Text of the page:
Photo courtesy of Aimee Christian

The Best & Hardest Thing I've Done As A Parent Is Put My Kid On That Bus

On the first day of school, I hugged and kissed my daughter Freyja goodbye and watched as her bus pulled away, waving until it reached the end of the block, turned left, and disappeared out of sight. Then I turned toward our apartment building and cried. I was crying not only because today was Freyja's first school bus ride ever, but because today she was not quite 3 years old, headed to a new school, on an accessible lift bus, all by herself, with at least an hour's commute ahead of her to school, in her wheelchair for the first time.

Freyja was born with a very rare condition called pontocerebellar hypoplasia (PCH). Most children with this genetic condition are unable to walk, talk, eat or really do much at all without assistance. They often do not survive childhood. Freyja has some very significant disabilities, but there is a lot she doesn’t share with her PCH peers. When she acquires a skill she keeps it, and her determination and drive have helped her develop in ways her medical experts predicted she never would.

Six months before that day, one of Freyja's therapists suggested that while she was doing spectacularly in her early intervention work, she might do even more spectacularly if she transitioned to a preschool that was equipped to address her many needs. She mentioned a very progressive, very expensive private school to us — School A — that was well-known nationwide and which had an integrated preschool program fully funded by the Department of Education (DOE). "Integrated" means that the student body consists of both general education kids and special ed kids. We fell in love with School A's incredible resources, their well-documented experience and their interest in Freyja. Best of all, we loved the chance for Freyja to have her therapies in school, for her therapists to be part of a team in one location, and for her to be among other children who struggle with disabilities. And it didn’t hurt that if she were accepted there and the DOE mandated a program like the one they offered, the state would pay the tuition, saving us many, many thousands of dollars.

We submitted our application, feeling confident. A few weeks later, Freyja had her playdate at School A, which couldn’t have gone better if we’d scripted the whole hour ourselves. I just knew they'd want her.

When you think there is no appropriate place for your kid with a disability, you feel judged and you feel alone.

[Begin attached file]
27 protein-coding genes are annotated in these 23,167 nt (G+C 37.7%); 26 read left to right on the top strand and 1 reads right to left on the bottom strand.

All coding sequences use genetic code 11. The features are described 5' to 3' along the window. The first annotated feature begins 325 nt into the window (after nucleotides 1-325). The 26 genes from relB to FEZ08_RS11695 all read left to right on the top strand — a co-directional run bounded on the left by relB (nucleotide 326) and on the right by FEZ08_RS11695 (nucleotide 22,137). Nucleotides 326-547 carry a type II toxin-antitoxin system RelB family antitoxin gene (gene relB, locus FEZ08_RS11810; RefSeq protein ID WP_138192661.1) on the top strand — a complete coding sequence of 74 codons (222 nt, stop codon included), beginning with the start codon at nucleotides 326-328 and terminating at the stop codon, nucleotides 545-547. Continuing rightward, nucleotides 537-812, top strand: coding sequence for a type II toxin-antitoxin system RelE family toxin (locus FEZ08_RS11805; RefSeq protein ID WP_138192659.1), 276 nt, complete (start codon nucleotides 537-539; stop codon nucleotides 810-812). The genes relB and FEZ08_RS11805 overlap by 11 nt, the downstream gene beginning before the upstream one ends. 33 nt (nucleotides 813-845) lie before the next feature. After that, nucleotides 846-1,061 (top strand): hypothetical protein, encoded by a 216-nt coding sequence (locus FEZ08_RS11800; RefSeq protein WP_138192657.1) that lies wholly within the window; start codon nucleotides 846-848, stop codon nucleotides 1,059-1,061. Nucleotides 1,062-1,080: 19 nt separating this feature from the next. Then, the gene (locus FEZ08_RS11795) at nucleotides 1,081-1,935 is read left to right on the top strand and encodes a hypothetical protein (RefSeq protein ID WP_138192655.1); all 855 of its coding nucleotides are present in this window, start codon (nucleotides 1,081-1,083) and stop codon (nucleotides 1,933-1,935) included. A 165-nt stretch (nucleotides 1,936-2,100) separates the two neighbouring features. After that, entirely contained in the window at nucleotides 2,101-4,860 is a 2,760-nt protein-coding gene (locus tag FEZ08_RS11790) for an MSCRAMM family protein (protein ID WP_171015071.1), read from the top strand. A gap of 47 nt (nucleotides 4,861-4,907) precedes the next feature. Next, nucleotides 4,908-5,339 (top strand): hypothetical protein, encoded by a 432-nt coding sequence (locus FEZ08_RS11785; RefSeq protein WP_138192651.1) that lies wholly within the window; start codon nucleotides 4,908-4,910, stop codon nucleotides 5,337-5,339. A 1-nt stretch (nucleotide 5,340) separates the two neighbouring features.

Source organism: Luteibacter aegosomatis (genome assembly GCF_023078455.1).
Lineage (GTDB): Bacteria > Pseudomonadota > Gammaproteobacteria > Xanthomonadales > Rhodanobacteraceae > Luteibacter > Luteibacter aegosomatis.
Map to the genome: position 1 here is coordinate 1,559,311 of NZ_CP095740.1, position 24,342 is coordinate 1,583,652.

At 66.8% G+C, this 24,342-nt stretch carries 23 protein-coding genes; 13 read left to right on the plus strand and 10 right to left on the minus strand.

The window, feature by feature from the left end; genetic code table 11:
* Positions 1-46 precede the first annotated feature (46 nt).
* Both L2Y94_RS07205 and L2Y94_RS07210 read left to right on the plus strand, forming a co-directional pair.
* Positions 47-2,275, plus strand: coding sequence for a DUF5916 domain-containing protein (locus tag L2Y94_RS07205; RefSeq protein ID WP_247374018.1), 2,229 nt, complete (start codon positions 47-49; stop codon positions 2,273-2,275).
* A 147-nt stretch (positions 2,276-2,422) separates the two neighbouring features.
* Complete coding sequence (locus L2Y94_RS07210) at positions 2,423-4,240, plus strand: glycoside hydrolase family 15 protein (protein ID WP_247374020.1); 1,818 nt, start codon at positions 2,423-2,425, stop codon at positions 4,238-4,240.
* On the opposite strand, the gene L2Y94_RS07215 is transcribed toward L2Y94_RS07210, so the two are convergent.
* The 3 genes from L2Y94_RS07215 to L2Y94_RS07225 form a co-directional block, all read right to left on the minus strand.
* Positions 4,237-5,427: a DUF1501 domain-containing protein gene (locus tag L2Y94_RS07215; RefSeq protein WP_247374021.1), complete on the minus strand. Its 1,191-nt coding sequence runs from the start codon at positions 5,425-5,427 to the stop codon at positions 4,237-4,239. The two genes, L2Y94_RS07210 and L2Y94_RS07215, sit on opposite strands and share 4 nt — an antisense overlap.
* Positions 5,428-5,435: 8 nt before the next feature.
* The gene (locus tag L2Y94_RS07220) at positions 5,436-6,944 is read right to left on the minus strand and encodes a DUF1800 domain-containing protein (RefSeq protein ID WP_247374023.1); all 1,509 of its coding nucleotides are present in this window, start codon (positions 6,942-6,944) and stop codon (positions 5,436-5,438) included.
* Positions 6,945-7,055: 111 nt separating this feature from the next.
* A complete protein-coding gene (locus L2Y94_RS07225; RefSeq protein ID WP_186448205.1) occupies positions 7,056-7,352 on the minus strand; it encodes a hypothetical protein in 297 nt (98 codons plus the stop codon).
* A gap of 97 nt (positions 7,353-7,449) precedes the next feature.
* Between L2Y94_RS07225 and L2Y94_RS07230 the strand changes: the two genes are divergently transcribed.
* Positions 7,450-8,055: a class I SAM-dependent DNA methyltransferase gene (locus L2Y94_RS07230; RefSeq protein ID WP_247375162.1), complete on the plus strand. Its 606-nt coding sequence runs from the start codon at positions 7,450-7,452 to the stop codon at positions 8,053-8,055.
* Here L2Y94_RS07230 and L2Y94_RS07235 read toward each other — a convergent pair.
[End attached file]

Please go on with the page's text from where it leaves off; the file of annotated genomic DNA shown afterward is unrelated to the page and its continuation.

Someone suggested we look at other schools with integrated programs just to have a backup plan. We found one other place (School B) that also looked fantastic, but the director wouldn't answer my questions when I called. She explained that her school followed a different application timeline than School A and they didn't tour parents or even really talk to them until after the individualized education plan (IEP) meeting. They wanted to meet with families whose children had the mandate not only to attend a school like theirs, but to attend their school. I didn’t know how that would work but I didn’t ask, because School A was all but a sure thing.

When the admissions director from School A called a few days later, she was sweet and friendly and told me that they were not offering Freyja a spot. They loved her and thought she would be a great fit, but there were only two spots this year, and Freyja was the third child on the list behind two who were either siblings of current students or employees' children. My heart was in my throat. It didn’t matter to me how nice she was or much she loved Freyja if the school didn’t want her. It was already late May and it felt to me like time was running out. What was I going to do?

When you think there is no appropriate place for your kid with a disability, you feel judged and you feel alone. You're afraid for your kid and you're afraid for yourself. No one gets what you're going through. And worst of all, there's nothing you can do. Nothing at all. You and your kid are ultimately at the hands of the DOE and the school administrators, so you end up begging them to like you and to want to help your kid. What if the DOE didn’t think School B would work for Freyja and instead placed her somewhere terrible? I had no idea what to expect. I was scared to death. I had been accepted at every school I ever applied to. How could this be happening? Years ago, I had applied to Harvard, Yale, Penn State, and the University of Chicago and gotten into them all. How could it be harder for a 2-year-old to get into Schools A and B? I didn't understand why this was so hard, and I didn't believe anyone when they said it would get better.